The lighty-up control knobs were made using the same method as the power button. That is, they were cut from a piece of 25 mm Plexi rod, shown here.
The rod was cut to length and faced on a lathe. A 6 mm hole was drilled at one end for the control shaft with a smaller hole at the side for a grub screw to stop the knob from turning on the shaft. (Just like many commercial knobs have). These two holes can be clearly seen in the first photo.
The second photo shows a 1mm hole which had been drilled through most of the length of the knob. Where the 1 mm hole finished, a rotary tool was used to make an opening to accommodate the insertion of the fibre optic cable to be used as the position marker. (red arrow).
The third photo shows the front face of the knob with the 1mm hole. This is not easy to explain but hopefully the photos tell the story.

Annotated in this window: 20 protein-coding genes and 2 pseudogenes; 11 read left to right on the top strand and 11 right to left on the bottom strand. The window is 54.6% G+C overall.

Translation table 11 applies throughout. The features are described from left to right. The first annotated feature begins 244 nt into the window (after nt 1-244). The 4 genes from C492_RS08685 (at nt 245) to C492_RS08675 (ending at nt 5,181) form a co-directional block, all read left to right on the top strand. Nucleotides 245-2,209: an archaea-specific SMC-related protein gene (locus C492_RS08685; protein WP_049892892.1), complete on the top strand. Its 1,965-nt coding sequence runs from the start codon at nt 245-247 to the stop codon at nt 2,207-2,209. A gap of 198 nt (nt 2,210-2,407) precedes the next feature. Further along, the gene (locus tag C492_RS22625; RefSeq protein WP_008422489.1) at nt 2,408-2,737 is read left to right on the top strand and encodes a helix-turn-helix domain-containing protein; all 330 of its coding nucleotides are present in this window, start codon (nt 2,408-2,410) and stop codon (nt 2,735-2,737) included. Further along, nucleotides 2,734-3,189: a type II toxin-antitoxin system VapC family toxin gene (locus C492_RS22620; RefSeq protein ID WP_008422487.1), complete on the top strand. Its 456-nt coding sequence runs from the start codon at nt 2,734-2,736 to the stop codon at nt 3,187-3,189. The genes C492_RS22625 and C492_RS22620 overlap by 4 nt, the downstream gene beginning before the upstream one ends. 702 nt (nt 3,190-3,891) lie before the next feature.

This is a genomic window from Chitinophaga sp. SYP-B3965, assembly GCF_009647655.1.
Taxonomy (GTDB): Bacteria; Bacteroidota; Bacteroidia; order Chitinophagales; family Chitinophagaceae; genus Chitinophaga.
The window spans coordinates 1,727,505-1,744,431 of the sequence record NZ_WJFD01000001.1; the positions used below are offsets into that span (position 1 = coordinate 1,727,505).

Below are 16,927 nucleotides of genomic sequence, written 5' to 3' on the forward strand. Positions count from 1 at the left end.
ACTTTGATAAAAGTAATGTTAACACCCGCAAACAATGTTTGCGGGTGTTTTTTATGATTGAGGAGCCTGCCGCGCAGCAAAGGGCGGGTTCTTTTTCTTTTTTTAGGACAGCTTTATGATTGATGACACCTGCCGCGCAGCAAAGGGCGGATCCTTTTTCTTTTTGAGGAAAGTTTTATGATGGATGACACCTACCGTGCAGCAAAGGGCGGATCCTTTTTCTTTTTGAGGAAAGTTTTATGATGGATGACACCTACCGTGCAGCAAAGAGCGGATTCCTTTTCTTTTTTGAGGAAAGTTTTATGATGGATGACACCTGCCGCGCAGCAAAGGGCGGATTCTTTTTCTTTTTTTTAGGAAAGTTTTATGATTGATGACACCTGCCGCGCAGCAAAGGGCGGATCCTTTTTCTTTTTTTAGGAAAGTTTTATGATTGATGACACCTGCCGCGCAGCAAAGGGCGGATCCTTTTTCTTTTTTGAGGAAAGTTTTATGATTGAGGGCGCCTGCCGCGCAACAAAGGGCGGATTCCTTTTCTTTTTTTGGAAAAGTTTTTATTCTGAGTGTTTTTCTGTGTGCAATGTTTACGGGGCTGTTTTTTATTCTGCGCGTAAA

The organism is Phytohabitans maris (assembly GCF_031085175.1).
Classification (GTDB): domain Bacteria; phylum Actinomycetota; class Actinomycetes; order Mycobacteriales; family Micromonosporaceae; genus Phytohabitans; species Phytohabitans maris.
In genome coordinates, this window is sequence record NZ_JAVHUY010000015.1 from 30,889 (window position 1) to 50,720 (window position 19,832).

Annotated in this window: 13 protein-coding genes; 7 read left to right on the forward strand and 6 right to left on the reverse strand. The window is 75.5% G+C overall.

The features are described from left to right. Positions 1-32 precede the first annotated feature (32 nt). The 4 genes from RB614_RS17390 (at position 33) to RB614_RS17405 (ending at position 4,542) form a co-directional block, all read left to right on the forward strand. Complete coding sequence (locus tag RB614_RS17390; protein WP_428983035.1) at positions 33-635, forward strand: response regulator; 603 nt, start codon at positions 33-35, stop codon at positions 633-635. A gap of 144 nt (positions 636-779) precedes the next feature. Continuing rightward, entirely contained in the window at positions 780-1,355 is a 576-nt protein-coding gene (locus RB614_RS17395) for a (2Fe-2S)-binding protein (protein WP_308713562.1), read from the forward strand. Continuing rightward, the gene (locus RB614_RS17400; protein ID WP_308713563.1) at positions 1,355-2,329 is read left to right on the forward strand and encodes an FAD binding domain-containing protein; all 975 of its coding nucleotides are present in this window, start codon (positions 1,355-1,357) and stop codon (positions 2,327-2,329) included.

You probably noticed that the 6mm hole for the control shaft is not straight but actually has a 5mm step at the end. This stepped end has a 5mm LED inserted to light the knob. Although the final design uses blue LED's to light the knobs, the picture shows a red LED for clarity of the picture; the blue LED's are clear!
So how to fit the knob and light the LED?... these next few pictures should explain it.
The ends of the control shafts had a pair of 1mm holes drilled in the end to accommodate the LED wires. The holes were drilled at a slight angle so they would "burst" out of the shaft sides. (Red arrow).
Get the idea?...
I guess this shot explains it all.
Here the fibre optic cable used for the position marker is being fitted. Enough outer sheath was stripped back to allow the fibre core to run the length of the knob. Superglue was used on the outer sheath to hold it in place. The excess fibre protruding through the knob front was trimmed with wire cutters and then polished perfectly flat with 1200 grit wet and dry paper. This produced a virtually invisible finish on the knob face.